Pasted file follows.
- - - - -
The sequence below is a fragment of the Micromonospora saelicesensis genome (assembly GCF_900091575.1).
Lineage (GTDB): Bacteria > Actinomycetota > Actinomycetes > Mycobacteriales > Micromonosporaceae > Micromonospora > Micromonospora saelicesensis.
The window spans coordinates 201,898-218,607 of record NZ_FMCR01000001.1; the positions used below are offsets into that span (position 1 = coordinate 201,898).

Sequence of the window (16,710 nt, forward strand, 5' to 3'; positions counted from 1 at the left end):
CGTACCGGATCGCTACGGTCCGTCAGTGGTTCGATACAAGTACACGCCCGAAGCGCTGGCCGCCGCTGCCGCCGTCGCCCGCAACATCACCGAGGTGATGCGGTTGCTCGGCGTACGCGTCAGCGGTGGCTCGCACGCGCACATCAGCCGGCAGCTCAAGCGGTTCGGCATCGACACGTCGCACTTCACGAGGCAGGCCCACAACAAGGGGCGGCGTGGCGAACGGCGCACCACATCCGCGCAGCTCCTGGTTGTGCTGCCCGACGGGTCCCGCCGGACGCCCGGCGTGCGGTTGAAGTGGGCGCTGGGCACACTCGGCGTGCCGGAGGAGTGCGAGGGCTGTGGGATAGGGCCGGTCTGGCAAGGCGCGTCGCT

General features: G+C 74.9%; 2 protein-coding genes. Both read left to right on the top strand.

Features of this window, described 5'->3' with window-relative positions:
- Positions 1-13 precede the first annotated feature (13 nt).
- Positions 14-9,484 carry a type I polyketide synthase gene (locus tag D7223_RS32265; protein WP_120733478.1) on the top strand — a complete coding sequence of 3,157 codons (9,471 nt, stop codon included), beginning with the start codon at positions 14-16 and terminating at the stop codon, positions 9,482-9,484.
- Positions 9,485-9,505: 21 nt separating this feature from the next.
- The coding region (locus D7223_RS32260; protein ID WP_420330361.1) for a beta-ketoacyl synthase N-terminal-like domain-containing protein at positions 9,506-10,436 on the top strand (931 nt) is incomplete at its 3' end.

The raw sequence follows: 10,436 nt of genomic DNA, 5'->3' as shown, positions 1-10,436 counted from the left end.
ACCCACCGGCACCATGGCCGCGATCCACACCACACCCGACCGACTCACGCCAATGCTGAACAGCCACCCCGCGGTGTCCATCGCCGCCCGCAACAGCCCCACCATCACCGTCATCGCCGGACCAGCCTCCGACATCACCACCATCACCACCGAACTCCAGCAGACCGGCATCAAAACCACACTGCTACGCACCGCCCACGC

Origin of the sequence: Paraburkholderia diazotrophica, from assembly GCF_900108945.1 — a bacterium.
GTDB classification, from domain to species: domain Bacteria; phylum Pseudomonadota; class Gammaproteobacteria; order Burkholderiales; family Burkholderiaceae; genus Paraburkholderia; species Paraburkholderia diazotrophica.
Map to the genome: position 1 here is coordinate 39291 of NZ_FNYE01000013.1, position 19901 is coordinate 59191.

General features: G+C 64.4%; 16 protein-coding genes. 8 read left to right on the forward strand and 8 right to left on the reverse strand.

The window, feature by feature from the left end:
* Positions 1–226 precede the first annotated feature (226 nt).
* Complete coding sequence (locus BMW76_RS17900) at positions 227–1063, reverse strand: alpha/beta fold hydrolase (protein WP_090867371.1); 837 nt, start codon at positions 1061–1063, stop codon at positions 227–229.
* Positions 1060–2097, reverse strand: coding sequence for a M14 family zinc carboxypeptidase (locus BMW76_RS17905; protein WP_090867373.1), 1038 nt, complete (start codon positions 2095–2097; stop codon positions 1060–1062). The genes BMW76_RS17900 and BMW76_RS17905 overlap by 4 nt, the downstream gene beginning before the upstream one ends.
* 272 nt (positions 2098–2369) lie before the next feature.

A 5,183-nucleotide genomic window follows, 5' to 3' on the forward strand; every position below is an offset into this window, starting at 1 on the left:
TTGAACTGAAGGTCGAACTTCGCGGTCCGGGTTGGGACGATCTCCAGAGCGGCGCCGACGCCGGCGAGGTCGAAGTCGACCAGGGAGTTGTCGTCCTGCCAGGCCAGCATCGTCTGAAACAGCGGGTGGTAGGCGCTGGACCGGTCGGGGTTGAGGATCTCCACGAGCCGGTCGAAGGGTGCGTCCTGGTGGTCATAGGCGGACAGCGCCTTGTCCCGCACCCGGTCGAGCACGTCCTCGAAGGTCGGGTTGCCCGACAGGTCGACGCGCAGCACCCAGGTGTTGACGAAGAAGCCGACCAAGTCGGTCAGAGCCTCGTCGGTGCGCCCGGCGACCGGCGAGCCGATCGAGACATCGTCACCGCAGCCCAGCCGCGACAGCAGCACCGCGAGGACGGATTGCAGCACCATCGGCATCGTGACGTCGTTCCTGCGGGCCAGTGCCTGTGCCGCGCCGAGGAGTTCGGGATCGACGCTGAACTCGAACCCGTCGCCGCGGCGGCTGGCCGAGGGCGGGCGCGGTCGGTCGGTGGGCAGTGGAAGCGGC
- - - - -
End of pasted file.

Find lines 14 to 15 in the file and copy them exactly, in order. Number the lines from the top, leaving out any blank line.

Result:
Origin of the sequence: Paraburkholderia diazotrophica, from assembly GCF_900108945.1 — a bacterium.
GTDB classification, from domain to species: domain Bacteria; phylum Pseudomonadota; class Gammaproteobacteria; order Burkholderiales; family Burkholderiaceae; genus Paraburkholderia; species Paraburkholderia diazotrophica.